UPN Flattens a Formulaic WB – Roswell Mentioned

From The Dallas Morning News:

UPN flattens a formulaic WB with wrestling
Thursday, March 2, 2000

Special from The Dallas Morning News

A funny thing happened on the way to the WB’s coronation as the hottest, coolest, trendiest, most buzz-alicious TV network in the universe.

UPN blew past it.

In what seemed unfathomable just six months ago, the much-derided “Utterly Pointless Network” now has more viewers on a weekly basis than WB. You could have gotten better odds last summer on the St. Louis Rams winning the Super Bowl. It’s been a weird year.

Through the first 21 weeks of the season, UPN’s prime-time programming is drawing an average of 3.93 million viewers, while WB has slipped to 3.86 million viewers. A year ago, WB had 4.6 million viewers and UPN 2.7 million.

WB also has fallen behind UPN in the battle for advertiser-craved 18- to 49-year-olds. Its audience is still younger than UPN’s, which WB keeps pointing out. But if its narrow focus persists, WB someday might be touting itself as No. 1 among 12- to 34-year-olds whose first names are either Tawny or Lance.

UPN’s detractors, of which yours truly is a charter member, will note that it has rebounded on the strength of one gnarly show — Thursday night’s two-hour “WWF Smackdown!” In the latest ratings week, the Vince McMahon-orchestrated grapple opera drew 8.4 million viewers to rank 77th among 116 prime-time shows.

That’s hardly a body slam or even a finger poke. But no WB show came close to the “Smackdown!” numbers. And UPN’s men in tights also drew more viewers than series such as CBS’ “Chicago Hope,” NBC’s “Profiler,” or Fox’s “Beverly Hills 90210.”

A few other things are happening, too. WB’s rigid reliance on teen and twentysomething shows is beginning to resemble an ugly zit outbreak on prom night. Despite massive magazine-cover exposure and overall rapt media attention, series such as “Dawson’s Creek,” “Felicity,” and “Buffy the Vampire Slayer” are losing viewers. In the Feb. 14-20 Nielsen ratings, all three critics’ darlings were out-drawn by UPN’s broad sitcom “The Parkers,” starring Countess Vaughn and Mo’Nique.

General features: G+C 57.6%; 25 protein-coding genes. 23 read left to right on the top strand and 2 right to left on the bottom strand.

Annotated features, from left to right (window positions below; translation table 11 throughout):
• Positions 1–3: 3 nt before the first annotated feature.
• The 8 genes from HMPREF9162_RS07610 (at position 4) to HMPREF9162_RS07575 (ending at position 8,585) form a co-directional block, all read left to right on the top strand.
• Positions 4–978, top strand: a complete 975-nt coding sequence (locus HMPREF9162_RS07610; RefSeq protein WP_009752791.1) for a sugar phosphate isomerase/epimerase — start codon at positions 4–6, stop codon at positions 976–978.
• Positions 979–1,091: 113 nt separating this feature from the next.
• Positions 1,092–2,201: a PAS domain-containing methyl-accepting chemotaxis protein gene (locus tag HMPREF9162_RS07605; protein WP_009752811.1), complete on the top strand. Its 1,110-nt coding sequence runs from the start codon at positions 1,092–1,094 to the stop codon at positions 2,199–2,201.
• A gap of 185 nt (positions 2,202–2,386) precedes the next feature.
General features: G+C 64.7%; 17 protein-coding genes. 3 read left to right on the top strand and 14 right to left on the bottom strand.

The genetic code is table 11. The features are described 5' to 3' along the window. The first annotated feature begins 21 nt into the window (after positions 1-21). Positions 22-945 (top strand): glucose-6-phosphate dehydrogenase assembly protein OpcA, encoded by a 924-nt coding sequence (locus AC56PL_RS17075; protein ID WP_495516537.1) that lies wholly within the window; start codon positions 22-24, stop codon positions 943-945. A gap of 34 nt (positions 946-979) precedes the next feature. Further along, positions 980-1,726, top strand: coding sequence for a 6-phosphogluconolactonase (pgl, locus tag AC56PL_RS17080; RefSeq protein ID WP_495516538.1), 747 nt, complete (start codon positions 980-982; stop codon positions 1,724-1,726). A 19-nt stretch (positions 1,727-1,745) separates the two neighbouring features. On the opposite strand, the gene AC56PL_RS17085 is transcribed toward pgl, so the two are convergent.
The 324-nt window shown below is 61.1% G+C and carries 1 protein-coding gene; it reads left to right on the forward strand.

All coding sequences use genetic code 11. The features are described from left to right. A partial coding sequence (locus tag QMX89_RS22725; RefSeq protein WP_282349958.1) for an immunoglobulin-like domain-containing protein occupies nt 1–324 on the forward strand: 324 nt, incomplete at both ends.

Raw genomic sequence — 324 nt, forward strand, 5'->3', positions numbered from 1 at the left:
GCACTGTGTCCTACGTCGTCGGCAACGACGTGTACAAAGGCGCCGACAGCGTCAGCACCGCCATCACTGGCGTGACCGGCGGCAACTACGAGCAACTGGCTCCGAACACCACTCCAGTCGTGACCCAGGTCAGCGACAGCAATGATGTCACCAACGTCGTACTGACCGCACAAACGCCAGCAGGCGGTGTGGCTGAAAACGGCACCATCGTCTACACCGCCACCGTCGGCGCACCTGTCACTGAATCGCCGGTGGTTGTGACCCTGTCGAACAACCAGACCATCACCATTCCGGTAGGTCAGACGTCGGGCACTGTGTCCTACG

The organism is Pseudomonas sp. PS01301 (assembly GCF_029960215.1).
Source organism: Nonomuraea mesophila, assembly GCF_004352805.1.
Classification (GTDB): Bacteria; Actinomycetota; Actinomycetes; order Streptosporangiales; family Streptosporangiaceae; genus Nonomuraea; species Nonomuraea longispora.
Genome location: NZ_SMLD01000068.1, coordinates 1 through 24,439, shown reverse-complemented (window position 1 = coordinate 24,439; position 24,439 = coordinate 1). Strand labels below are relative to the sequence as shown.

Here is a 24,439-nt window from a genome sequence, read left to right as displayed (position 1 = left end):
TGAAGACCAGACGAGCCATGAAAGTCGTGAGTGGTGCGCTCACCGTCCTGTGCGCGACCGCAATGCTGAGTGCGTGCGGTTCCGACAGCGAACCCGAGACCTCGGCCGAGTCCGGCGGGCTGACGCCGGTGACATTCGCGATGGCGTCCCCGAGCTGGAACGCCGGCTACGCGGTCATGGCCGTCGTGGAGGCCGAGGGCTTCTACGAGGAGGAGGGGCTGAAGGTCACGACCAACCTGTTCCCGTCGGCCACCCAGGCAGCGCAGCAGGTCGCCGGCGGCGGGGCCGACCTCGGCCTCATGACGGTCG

“Felicity” star Keri Russell’s heavily publicized hair transformations have done nothing to revive the second-year show, which sank to 100th place and had only 3.7 million viewers. Even UPN’s Jaleel White sitcom, “Grown Ups,” did better. And when’s the last time you’ve seen an article about that show?

“Dawson’s Creek,” in just its second full season, already seems about as “over” as Beanie Babies. Once the main topic of conversation in high school hallways, the show lately is generating about as much buzz as Cheryl Ladd’s next career move. You live by fickle young viewers, you die by fickle young viewers. And a lot of teens lately seem to be treating “Dawson’s Creek” as though it were “Matlock.”

“Creek,” which premiered in January 1998, was principally responsible for driving WB past UPN. Now it’s symptomatic of what’s wrong with the network — too many shows that seem like all of the network’s other shows. The January premieres of WB’s latest two coming-of-agers, “Brutally Normal” and the reworked “Zoe” (formerly “Zoe, Duncan, Jack and Jane”), were greeted with — yawn — awesome displays of indifference. Three of WB’s heavily promoted fall newcomers — “Roswell,” “Popular,” and “Jack and Jill” — haven’t made much of an impression either. In the latest ratings, all three drew fewer viewers than UPN’s “Malcolm & Eddie.”

UPN and WB, which both had their fifth birthdays in January, will continue to battle back and forth for fifth place among six networks. Wrestling is the difference-maker for UPN, but WB is equally responsible for its current last-place status.

Wrestling’s impact on UPN is prodigious, but nothing compared to ABC’s windfall profits from “Who Wants to Be a Millionaire.” Consider this: In Week 1 of this season, a “Millionaire”-less ABC drew an average of 12.2 million viewers to place third behind NBC (14.5 million) and CBS (14.2 million).

“Millionaire’s” return, for a 16-night run in November, propelled ABC to an upset win in that month’s ratings sweeps. Since January, when “Millionaire” became a thrice-weekly series, ABC has rocketed to the top of the prime-time ratings. The network now is averaging 13.9 million viewers a week, while NBC and CBS have fallen into a tie for second place with 12.8 million viewers.

One other show has jumped into prominence this season. The success of Fox’s “Malcolm in the Middle,” which premiered in January, isn’t nearly enough to pull Fox out of fourth place. But it has turned on the lights at an otherwise beleaguered network whose new fall series all collapsed in a heap. Without “Malcolm,” Fox would have absolutely nothing to show for Entertainment President Doug Herzog’s first year in office. Now there’s renewed hope for the future.

Right now, WB wishes it could say as much.